Boehringer Ingelheim adds second AI partner in a month
Three weeks after signing a deal with one AI-focused biotech, Boehringer Ingelheim is adding another.
The German pharma has announced a partnership with BERG, the data analysis and Bayesian AI company founded over a decade ago by real estate billionaire Carl Berg. Berg will use its computer and wet lab platform to investigate inflammatory diseases, most notably attempting coming up with causes, biomarkers, drug targets and drugs for inflammatory bowel disease and Crohn’s disease.
“The biology behind these diseases are still not well understood,” BERG CEO Niven Narain told Endpoints News, noting that it can still be difficult to distinguish Crohn’s from IBD. The platform will try “to demystify the biological trigger points.”
For Boehringer, the deal comes not long after they inked a deal with Insilico, the company that provoked both enthusiastic and deeply skeptical headlines last September after publishing a Nature Biotechnology paper explaining how they designed a drug candidate molecule in 21 days. In interviews, Narain is quick to distance BERG from the hype that has surrounded machine learning-focused biotech startups, noting that Berg employs a wet lab, generates their own data, has brought a pair of their own drugs into the clinic, and uses a mathematical approach distinct from machine learning.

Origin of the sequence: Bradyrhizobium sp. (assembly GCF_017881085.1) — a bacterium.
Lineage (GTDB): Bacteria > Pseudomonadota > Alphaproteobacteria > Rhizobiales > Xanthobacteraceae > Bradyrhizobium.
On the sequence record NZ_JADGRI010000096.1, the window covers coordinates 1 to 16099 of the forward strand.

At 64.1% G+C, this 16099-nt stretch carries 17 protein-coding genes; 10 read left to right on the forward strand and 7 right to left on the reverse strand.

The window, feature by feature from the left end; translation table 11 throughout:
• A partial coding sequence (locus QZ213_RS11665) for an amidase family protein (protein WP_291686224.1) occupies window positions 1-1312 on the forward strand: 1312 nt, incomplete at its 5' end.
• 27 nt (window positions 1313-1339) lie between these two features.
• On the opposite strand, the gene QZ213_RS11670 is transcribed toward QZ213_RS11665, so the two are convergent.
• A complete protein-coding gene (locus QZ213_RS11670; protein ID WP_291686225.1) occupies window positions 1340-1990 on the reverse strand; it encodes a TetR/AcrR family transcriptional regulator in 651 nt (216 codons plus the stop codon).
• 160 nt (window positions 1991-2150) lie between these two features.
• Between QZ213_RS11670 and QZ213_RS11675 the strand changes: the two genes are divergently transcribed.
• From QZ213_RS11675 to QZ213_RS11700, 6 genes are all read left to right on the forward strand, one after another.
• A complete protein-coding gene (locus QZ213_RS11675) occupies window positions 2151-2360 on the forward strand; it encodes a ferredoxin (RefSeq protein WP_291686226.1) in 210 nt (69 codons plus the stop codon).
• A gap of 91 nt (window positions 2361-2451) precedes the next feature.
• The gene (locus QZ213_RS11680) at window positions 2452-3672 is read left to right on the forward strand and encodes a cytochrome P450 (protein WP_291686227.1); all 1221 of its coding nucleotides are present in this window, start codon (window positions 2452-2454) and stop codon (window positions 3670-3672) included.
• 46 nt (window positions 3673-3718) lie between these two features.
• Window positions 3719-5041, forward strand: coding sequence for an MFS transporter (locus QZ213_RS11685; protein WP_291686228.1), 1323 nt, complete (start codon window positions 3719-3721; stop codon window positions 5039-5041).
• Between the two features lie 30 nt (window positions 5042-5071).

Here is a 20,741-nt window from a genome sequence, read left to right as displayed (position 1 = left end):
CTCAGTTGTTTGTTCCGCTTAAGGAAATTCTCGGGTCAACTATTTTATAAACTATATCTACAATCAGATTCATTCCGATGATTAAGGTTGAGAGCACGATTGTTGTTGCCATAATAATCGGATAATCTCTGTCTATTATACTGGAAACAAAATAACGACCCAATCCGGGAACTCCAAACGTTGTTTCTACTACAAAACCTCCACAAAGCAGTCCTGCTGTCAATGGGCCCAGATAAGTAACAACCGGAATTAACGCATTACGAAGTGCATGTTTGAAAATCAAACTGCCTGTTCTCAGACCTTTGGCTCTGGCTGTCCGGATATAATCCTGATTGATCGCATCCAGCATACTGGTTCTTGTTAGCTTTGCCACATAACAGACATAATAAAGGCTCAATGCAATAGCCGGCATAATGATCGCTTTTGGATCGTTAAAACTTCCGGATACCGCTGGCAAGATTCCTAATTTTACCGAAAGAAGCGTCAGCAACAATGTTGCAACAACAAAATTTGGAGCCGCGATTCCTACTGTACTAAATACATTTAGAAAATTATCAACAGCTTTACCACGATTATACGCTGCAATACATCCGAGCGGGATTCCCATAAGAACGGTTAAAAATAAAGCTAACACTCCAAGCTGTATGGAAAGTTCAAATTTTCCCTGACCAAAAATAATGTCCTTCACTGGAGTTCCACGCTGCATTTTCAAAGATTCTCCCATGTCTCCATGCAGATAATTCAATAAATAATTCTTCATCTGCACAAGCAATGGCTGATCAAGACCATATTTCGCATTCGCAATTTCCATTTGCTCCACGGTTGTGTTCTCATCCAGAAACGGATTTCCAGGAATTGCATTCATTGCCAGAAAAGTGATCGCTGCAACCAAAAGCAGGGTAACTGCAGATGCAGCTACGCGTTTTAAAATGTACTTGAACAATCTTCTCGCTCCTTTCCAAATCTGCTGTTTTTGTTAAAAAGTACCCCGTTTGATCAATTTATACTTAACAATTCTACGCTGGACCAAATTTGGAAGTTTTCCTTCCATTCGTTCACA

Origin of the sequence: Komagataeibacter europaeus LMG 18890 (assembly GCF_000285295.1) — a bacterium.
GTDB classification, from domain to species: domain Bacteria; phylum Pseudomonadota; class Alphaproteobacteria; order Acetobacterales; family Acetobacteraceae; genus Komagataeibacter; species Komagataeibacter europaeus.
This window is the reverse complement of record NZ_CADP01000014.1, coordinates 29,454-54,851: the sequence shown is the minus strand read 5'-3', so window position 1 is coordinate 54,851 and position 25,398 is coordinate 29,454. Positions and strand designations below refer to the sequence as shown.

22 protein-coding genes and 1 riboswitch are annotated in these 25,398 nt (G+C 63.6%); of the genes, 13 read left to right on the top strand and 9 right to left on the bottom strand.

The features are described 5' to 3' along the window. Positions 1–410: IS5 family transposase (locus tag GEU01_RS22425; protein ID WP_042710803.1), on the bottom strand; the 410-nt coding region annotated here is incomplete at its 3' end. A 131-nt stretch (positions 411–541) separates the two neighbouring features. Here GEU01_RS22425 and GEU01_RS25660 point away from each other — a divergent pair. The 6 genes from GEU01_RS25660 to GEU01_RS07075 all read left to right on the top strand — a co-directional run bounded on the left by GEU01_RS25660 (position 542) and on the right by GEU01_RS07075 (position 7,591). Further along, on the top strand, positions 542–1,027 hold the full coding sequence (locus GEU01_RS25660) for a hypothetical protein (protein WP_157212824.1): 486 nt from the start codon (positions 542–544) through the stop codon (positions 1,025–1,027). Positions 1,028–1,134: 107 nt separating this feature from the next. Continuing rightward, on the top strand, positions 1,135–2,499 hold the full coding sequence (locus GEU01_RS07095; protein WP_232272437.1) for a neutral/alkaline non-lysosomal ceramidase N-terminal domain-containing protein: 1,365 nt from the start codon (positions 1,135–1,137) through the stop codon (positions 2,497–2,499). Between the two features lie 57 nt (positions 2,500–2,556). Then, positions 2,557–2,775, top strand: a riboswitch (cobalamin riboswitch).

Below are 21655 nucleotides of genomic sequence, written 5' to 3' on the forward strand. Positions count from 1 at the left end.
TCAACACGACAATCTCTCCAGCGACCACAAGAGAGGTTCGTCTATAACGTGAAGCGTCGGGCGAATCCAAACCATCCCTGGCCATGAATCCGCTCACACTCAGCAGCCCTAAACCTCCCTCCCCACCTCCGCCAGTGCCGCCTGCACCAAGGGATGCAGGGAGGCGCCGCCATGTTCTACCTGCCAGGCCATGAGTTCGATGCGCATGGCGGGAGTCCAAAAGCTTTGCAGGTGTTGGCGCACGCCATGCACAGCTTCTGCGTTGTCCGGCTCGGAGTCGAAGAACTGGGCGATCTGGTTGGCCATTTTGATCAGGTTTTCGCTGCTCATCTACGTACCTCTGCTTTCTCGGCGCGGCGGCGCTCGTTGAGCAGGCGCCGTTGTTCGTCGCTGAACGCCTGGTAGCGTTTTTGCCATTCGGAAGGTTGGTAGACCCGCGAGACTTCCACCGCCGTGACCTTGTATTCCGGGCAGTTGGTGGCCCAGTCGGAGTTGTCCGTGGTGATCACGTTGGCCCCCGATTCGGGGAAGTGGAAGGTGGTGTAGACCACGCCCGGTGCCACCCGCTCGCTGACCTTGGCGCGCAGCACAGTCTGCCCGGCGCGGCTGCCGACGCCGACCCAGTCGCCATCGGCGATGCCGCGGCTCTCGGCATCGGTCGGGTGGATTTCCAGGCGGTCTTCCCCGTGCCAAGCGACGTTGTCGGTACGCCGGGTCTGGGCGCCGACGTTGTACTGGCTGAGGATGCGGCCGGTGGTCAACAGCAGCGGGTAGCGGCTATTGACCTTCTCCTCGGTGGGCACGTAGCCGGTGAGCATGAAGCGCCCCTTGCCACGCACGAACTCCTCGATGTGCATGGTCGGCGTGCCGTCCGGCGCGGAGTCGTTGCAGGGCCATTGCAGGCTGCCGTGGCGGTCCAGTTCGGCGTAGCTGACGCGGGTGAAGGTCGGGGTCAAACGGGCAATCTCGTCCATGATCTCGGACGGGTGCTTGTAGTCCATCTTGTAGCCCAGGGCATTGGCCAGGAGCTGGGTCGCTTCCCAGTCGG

“We’re a biology company,” Narain said. “We use AI as a tool.”
BERG, though, founded in 2006, was among the early biotechs to promise that their platform can make the drug discovery faster, cheaper, and more efficient — the now ubiquitous and yet unsubstantiated claim of the AI biotech world. And they are far from alone in having a wet lab or generating their own data.
The company’s approach involves tissue samples from patients with and without disease, subjecting the cells to different conditions and wringing as much data as possible from them: genomics, proteomics, metabolomics, lipidomics, and others. The company then uses Bayesian AI, a mathematical method to deduce causality.
With Boehringer, BERG will analyze tissues for a host of actionable data. That includes biomarkers to diagnose inflammatory diseases early, to indicate which drugs are most likely to work in which patients, and to decide what drugs to give to patients who have failed an early medication. Longer term, the hope is to find new drugs.
“This is further along than just the basic research,” Narain said. “There could be actionable insights that come out of this project.”
It’s the third Big Pharma partnership for the company. They have also worked with AstraZeneca on Parkinson’s Disease, helping lead to one drug now in lead optimization, Narain said, and with Sanofi on influenza and dengue fever vaccines. They just completed a Phase II trial on their internal pancreatic cancer candidate.
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